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Risk Symposium focuses on analysis, modeling potential natural and man-made disasters

By Roger Snodgrass

POJOAQUE — The 2009 Risk Symposium sponsored by Los Alamos National Laboratory and several partners wraps up today at Buffalo Thunder Resort in Pojoaque.

The conference, which has become an annual affair, began Tuesday and brought together about 150 people from the risk community, including a substantial contingent from the Department of Homeland Security.

Theoreticians and computer modelers in academia and national laboratories batted ideas back and forth with subject experts, decision makers and managers in government and private industry.

The theme this year was about risk analysis and natural and man-made disasters as complex systems. Participants found new ways to think about unthinkables. And from a safe distance, they sampled vulnerability scenarios for things like pandemics and dam bursts.

Rene LeClaire, a LANL modeler described a study his team has been doing integrating models that could be used to analyze potential impacts on infrastructure from a dam disruption. Dams are usually located at the confluence of an energy source and water resource, the kind of place that has implications for many other vital activities, especially if interrupted or damaged, because many other parts of the infrastructure depend on them.

One available program provided hydrographic information on the potential spillway in the path of a breech.

“You get the lay o’ the land, so to speak, of where the water might flow,” LeClaire said. “Given the hazard, there is a fragility curve that can be assigned to various assets depending on the disruption.”

This program can be linked with another software tool that provides a very high angle view – “a mile wide and an inch deep,” he said.

In a related talk about emergency relocation, Leticia Cuéllar of LANL demonstrated how evacuations could mitigate some of the worst consequences of hurricane-like disasters, but only if managers know who is getting out and where they are likely to go, so that resources can be effectively allocated.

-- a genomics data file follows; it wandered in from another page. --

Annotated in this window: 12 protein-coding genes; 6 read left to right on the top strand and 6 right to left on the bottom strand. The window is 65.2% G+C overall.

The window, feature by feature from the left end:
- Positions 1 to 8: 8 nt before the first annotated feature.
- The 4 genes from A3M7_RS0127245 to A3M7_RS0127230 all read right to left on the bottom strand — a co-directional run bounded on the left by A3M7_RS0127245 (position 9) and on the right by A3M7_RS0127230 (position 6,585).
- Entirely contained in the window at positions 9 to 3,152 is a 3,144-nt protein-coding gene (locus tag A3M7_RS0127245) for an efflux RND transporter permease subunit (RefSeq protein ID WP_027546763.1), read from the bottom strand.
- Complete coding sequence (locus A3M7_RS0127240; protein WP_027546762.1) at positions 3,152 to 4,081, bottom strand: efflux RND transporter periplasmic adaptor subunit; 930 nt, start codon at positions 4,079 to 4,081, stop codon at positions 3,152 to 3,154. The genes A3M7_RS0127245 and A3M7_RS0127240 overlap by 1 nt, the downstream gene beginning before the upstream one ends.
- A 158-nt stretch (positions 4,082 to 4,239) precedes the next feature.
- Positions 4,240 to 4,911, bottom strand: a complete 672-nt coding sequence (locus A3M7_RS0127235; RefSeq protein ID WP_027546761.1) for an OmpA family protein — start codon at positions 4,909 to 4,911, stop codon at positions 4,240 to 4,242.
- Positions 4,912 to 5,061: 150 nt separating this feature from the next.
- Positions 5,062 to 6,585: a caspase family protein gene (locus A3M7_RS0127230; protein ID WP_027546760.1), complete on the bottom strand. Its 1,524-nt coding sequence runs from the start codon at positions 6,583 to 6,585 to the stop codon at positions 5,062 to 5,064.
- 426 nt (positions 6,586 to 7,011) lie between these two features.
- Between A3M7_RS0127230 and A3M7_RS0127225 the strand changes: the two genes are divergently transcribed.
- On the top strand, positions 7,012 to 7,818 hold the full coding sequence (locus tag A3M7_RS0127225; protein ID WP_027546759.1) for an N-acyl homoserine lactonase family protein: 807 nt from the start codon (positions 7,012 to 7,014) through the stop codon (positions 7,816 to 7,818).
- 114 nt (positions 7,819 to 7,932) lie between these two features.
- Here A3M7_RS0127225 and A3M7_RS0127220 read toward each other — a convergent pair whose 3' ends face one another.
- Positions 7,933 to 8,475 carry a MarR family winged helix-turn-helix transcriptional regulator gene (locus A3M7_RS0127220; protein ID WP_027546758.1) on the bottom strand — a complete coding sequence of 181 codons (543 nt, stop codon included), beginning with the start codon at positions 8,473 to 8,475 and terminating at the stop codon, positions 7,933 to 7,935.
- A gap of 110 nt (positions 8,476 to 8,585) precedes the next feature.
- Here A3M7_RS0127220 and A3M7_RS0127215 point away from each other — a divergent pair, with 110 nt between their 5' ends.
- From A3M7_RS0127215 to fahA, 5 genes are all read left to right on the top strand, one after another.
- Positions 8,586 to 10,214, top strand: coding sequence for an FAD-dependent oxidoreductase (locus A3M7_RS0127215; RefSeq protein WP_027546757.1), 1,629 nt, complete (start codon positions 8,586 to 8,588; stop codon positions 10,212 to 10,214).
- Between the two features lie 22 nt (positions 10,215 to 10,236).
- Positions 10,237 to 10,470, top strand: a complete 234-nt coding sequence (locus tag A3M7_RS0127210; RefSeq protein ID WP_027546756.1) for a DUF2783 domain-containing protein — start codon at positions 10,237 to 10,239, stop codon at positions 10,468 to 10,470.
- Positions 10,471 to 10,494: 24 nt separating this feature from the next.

“Prediction is needed for shelters of last resort,” she said. “This kind of information is not just used for emergency response, but also for emergency planning.”

Rounding out this particular parallel session on infrastructure disruptions, which covers only a facet of the realm of risks, Sue Mniszewski, a LANL simulator, demonstrated a large-scale, agent-based program called ActivitySim. The sim has been used to characterize the daily activities of the 2.6 million residents of the Twin Cities area of Minnesota. U.S census data is employed to generate representative schedules, such as sleeping, working and shopping. Integrating those schedules helps researchers understand how interrelated activities, whether normal or distressed, create complex demands on the infrastructure.

Among other risky areas, apparent in the topics of the symposium, are borders and coasts, biosecurity, cybersecurity, resilient networks, financial and economic disorder and public health. Terrorism, which illuminated much of what we didn’t know about risk management, is still out there as well.

The security challenges of the 21st century have changed in the last decade, from national contests with known antagonists to a much more irregular security landscape and indeterminate hazards.

As Joe Martz suggested, it is becoming harder to determine oncoming competitors, less certain that we will not be taken by surprise by some new technology, and there is little assurance that a submerged game-changing development won’t pop up on the horizon.

A senior staff member and spokesperson for the LANL Weapons Division, Martz said he welcomed President Obama’s statement in Prague about his goal of eliminating nuclear weapons, even if he wouldn’t be around to see it for himself.

“Like him, I’m not sure it will happen in my lifetime,” Martz said.

Meanwhile we wrestle with well-known natural monsters like earthquakes, storms and floods and climate change alongside unsolved pathologies of international relations like weapons of mass destruction and failed and rogue states.

Among the hosts of the event, David Izraelevitz of the Organizing Committee and Gregory Brouillette of the Advisory Committee kept the symposium on track. The lab’s Decision Application Division and its Risk Analysis and Decision Support System group were well represented, as was the Center for Nonlinear Studies.